“To know that you do not know is the best.  To pretend to know when you do not know is a disease.” Lao Tse from the Tao Te Ching

The beginning of a new year is always a good time to look at our lives and evaluate if we are living our truth.  Have you told any white lies lately? Exaggerated an event to make yourself look better? Embellished your resume or job application? Told a loved one what they wanted to hear rather than what you really felt?

Fear Keeps Us from Telling the Truth

What is it that keeps us from telling the truth? It is always one of two things: the fear of rejection or the fear of inadequacy.  Fear is what separates us from ourselves.  When we are not truthful to ourselves, we separate ourselves from the Oneness of Spirit that is our essence.

I learned during my first year of teaching high school that it was pointless not to admit when I didn’t know something.  The students could spot a lie in a minute.  When I began the second year of teaching, I explained to the students on the first day that if I didn’t know the answer to their questions, I would tell them and help them find the answer.  They liked that and it set a tone of trust for the year.

I was in my twenties, and just after I married, I realized there was something I didn’t like about myself.  I occasionally told little white lies.  I had started doing this when I was growing up with parents who fought frequently.  In order to avoid upsetting a parent, I would answer a question based on what I thought they wanted to hear rather than the truth.  It made me uncomfortable, but it was better than being screamed at or having them scream at one another.  Most of all I needed peace.

When I married, I wanted an open, honest relationship and knew there was no longer a reason to lie.  My husband was easy-going and loved me.  Not to tell the truth seemed like a violation of our commitment.  I began to monitor myself and eventually let go of the insecurity that had led me to believe I needed to lie.

Lies Separate Us from Love

Where there is fear, there is separation—not just from another but from Spirit.  Our inner and outer must match.  If we pretend to be loving when we don’t feel it or do it just to impress people, we betray ourselves and them.  Love cannot exist where there is fear.  When we pretend, we do so because we feel we are not good enough.  We think that if we do good deeds, we will earn spiritual points.

The Ego Feeds on Fear

Admitting our mistakes and weaknesses is not an easy thing to do.  Our ego will rebel and insist its well-being is more important than our soul’s.  Ego will give us all the reasons why we need to appear more competent, more beautiful, or more loving because ego feeds on our fears.  When we are truthful and at peace, ego is diminished.  When ego is diminished, we make wiser choices.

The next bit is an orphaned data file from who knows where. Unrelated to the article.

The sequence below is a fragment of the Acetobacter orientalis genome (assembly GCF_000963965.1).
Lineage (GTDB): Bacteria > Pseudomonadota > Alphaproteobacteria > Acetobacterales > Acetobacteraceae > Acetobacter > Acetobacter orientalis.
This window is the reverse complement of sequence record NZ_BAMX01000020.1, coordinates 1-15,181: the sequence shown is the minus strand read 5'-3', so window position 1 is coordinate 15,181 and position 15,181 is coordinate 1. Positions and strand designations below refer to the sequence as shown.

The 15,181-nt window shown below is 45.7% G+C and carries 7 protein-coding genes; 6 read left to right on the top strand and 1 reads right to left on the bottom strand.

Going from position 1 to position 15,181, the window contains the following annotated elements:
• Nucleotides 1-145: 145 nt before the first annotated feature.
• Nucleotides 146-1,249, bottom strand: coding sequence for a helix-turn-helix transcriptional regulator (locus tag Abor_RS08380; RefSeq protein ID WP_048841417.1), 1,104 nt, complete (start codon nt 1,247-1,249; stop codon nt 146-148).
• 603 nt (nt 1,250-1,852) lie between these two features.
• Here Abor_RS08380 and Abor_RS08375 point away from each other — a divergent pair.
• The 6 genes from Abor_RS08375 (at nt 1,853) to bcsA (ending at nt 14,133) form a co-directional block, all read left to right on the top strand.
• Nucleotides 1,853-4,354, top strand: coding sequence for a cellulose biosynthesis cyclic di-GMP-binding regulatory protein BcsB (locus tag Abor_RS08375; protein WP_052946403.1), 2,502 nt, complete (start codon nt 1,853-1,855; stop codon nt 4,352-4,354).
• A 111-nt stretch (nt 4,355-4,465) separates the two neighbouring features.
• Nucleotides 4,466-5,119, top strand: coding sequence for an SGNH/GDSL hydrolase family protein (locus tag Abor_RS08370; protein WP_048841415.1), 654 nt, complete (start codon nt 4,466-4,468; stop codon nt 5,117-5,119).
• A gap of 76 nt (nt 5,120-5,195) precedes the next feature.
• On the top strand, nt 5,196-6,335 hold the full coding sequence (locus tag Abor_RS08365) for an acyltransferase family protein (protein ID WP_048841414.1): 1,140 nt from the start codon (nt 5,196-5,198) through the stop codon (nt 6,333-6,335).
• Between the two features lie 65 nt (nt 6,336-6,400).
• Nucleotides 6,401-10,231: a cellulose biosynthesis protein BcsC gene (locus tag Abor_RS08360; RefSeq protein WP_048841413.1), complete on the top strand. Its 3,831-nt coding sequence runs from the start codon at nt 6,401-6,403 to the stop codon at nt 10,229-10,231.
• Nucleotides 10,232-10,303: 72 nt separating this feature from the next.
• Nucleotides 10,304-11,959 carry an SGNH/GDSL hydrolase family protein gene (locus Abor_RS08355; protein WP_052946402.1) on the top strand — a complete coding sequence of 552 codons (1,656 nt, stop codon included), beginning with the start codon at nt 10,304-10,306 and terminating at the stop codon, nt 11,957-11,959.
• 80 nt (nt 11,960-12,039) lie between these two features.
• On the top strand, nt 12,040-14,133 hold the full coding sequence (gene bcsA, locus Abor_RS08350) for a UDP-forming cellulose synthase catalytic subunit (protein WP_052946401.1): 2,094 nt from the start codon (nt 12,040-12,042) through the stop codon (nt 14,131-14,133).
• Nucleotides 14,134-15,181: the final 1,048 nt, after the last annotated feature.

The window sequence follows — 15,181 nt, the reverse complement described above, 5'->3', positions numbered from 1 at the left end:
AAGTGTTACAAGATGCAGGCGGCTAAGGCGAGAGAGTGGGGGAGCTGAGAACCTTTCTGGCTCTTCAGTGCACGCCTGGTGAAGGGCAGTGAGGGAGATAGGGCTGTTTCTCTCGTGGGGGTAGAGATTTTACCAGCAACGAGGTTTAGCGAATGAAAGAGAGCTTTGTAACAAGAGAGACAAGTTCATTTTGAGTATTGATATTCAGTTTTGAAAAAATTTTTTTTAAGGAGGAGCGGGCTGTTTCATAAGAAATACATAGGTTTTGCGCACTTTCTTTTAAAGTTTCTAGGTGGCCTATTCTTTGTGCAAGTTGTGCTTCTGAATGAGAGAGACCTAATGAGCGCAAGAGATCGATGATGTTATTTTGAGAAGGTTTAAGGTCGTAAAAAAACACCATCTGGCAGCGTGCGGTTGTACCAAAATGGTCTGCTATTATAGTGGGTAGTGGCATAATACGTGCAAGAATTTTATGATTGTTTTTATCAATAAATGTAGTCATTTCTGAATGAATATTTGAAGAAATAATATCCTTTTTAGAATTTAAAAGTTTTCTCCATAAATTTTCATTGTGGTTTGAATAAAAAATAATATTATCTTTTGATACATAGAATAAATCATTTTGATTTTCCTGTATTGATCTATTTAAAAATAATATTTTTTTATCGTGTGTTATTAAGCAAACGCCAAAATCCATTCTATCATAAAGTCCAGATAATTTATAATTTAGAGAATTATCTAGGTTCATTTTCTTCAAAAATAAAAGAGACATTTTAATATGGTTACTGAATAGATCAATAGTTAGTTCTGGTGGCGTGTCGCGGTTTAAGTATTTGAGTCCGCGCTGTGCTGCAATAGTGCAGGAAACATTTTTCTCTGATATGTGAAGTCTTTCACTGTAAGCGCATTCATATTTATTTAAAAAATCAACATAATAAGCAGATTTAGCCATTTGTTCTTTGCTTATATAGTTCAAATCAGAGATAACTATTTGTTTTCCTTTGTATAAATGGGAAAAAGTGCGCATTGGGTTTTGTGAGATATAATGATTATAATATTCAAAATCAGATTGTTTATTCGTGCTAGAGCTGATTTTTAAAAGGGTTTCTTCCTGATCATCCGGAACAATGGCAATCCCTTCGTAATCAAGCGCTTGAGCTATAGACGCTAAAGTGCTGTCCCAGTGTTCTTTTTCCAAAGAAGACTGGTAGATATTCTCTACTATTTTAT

Speaking the Truth from the Heart

How we tell the truth to others is just as important as telling it.  If we think it will be hard for another person to hear what we have to say, we need to center ourselves first and speak from the heart.  It is more likely that another will be able to hear what we say if it is said with love.  If we speak from love, then we speak with integrity and are one with the other person.  In this place of Oneness, we will know if we really need to speak this truth.  Many relationships have been damaged by the way in which we express our truth.

Lao Tse’s words are very wise.  When we don’t know what to do and allow ourselves to know that we don’t know, we open ourselves to the possibility that Spirit will provide the answer.  If we remember that we are one with this loving, creative energy, we can release our fears of inadequacy and rejection, knowing that all is well just as we are.

How do you maintain your truthfulness?

©2012 Georganne Spruce

Related articles: Where Does Your Sense of Self Come From – Eckhart Tolle

7 responses to “AWAKENING TO OUR TRUTH

  1. I am going to try this sometime soon!

  2. Notable write up. Continue to keep up the very wonderful work.

  3. Precisely what I was looking for, thankyou for posting . “There are many victories worse than a defeat.” by George Eliot.

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  7. Pingback: Truth: Just like the Water « Psychetymology

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